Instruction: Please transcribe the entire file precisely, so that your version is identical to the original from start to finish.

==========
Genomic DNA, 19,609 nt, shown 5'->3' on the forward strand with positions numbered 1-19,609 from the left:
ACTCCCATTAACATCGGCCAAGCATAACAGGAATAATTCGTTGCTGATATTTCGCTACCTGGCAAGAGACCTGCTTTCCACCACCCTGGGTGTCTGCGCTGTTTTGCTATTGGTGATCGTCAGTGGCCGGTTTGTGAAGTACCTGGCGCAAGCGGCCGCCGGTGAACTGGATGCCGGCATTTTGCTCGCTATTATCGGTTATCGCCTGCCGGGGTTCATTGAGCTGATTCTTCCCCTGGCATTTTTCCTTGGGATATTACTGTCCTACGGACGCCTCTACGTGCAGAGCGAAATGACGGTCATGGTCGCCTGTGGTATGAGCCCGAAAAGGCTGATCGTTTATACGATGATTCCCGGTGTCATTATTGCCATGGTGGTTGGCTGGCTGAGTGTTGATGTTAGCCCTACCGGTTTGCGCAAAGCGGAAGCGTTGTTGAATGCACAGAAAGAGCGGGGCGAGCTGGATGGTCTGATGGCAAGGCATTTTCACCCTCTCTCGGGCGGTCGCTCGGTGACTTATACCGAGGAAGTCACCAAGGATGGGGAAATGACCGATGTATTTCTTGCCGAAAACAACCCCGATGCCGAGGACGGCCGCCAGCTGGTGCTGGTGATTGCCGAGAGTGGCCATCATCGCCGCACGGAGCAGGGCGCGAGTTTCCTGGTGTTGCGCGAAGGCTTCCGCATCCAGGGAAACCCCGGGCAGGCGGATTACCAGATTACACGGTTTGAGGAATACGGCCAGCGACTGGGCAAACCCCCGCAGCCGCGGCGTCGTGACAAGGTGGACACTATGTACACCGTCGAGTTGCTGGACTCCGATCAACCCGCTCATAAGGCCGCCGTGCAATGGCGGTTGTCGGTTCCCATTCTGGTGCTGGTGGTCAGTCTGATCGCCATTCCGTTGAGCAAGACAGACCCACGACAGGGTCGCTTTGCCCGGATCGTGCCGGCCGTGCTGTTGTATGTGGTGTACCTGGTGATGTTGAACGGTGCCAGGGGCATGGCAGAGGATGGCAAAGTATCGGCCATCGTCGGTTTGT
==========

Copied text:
Genomic DNA, 19,609 nt, shown 5'->3' on the forward strand with positions numbered 1-19,609 from the left:
ACTCCCATTAACATCGGCCAAGCATAACAGGAATAATTCGTTGCTGATATTTCGCTACCTGGCAAGAGACCTGCTTTCCACCACCCTGGGTGTCTGCGCTGTTTTGCTATTGGTGATCGTCAGTGGCCGGTTTGTGAAGTACCTGGCGCAAGCGGCCGCCGGTGAACTGGATGCCGGCATTTTGCTCGCTATTATCGGTTATCGCCTGCCGGGGTTCATTGAGCTGATTCTTCCCCTGGCATTTTTCCTTGGGATATTACTGTCCTACGGACGCCTCTACGTGCAGAGCGAAATGACGGTCATGGTCGCCTGTGGTATGAGCCCGAAAAGGCTGATCGTTTATACGATGATTCCCGGTGTCATTATTGCCATGGTGGTTGGCTGGCTGAGTGTTGATGTTAGCCCTACCGGTTTGCGCAAAGCGGAAGCGTTGTTGAATGCACAGAAAGAGCGGGGCGAGCTGGATGGTCTGATGGCAAGGCATTTTCACCCTCTCTCGGGCGGTCGCTCGGTGACTTATACCGAGGAAGTCACCAAGGATGGGGAAATGACCGATGTATTTCTTGCCGAAAACAACCCCGATGCCGAGGACGGCCGCCAGCTGGTGCTGGTGATTGCCGAGAGTGGCCATCATCGCCGCACGGAGCAGGGCGCGAGTTTCCTGGTGTTGCGCGAAGGCTTCCGCATCCAGGGAAACCCCGGGCAGGCGGATTACCAGATTACACGGTTTGAGGAATACGGCCAGCGACTGGGCAAACCCCCGCAGCCGCGGCGTCGTGACAAGGTGGACACTATGTACACCGTCGAGTTGCTGGACTCCGATCAACCCGCTCATAAGGCCGCCGTGCAATGGCGGTTGTCGGTTCCCATTCTGGTGCTGGTGGTCAGTCTGATCGCCATTCCGTTGAGCAAGACAGACCCACGACAGGGTCGCTTTGCCCGGATCGTGCCGGCCGTGCTGTTGTATGTGGTGTACCTGGTGATGTTGAACGGTGCCAGGGGCATGGCAGAGGATGGCAAAGTATCGGCCATCGTCGGTTTGT